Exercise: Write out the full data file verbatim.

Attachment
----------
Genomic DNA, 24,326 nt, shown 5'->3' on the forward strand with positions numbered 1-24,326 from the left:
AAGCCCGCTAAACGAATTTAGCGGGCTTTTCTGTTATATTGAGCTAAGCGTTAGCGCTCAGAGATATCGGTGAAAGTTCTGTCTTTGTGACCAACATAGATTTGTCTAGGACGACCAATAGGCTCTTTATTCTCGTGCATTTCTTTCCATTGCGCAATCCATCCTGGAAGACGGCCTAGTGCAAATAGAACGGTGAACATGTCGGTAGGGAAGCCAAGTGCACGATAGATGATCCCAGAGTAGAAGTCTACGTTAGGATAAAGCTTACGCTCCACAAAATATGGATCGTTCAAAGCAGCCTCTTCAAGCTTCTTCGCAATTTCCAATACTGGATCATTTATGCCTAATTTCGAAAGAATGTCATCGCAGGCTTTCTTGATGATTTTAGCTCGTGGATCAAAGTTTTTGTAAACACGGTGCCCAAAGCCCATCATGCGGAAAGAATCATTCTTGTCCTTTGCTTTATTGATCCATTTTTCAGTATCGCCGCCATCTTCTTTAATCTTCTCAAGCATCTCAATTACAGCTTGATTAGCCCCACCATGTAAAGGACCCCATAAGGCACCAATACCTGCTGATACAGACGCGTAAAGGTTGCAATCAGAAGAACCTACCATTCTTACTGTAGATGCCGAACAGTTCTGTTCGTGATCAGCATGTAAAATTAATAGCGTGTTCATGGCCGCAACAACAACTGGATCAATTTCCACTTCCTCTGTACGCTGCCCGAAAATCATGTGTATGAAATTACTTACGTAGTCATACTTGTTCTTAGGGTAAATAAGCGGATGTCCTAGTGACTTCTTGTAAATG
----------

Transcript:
Genomic DNA, 24,326 nt, shown 5'->3' on the forward strand with positions numbered 1-24,326 from the left:
AAGCCCGCTAAACGAATTTAGCGGGCTTTTCTGTTATATTGAGCTAAGCGTTAGCGCTCAGAGATATCGGTGAAAGTTCTGTCTTTGTGACCAACATAGATTTGTCTAGGACGACCAATAGGCTCTTTATTCTCGTGCATTTCTTTCCATTGCGCAATCCATCCTGGAAGACGGCCTAGTGCAAATAGAACGGTGAACATGTCGGTAGGGAAGCCAAGTGCACGATAGATGATCCCAGAGTAGAAGTCTACGTTAGGATAAAGCTTACGCTCCACAAAATATGGATCGTTCAAAGCAGCCTCTTCAAGCTTCTTCGCAATTTCCAATACTGGATCATTTATGCCTAATTTCGAAAGAATGTCATCGCAGGCTTTCTTGATGATTTTAGCTCGTGGATCAAAGTTTTTGTAAACACGGTGCCCAAAGCCCATCATGCGGAAAGAATCATTCTTGTCCTTTGCTTTATTGATCCATTTTTCAGTATCGCCGCCATCTTCTTTAATCTTCTCAAGCATCTCAATTACAGCTTGATTAGCCCCACCATGTAAAGGACCCCATAAGGCACCAATACCTGCTGATACAGACGCGTAAAGGTTGCAATCAGAAGAACCTACCATTCTTACTGTAGATGCCGAACAGTTCTGTTCGTGATCAGCATGTAAAATTAATAGCGTGTTCATGGCCGCAACAACAACTGGATCAATTTCCACTTCCTCTGTACGCTGCCCGAAAATCATGTGTATGAAATTACTTACGTAGTCATACTTGTTCTTAGGGTAAATAAGCGGATGTCCTAGTGACTTCTTGTAAATG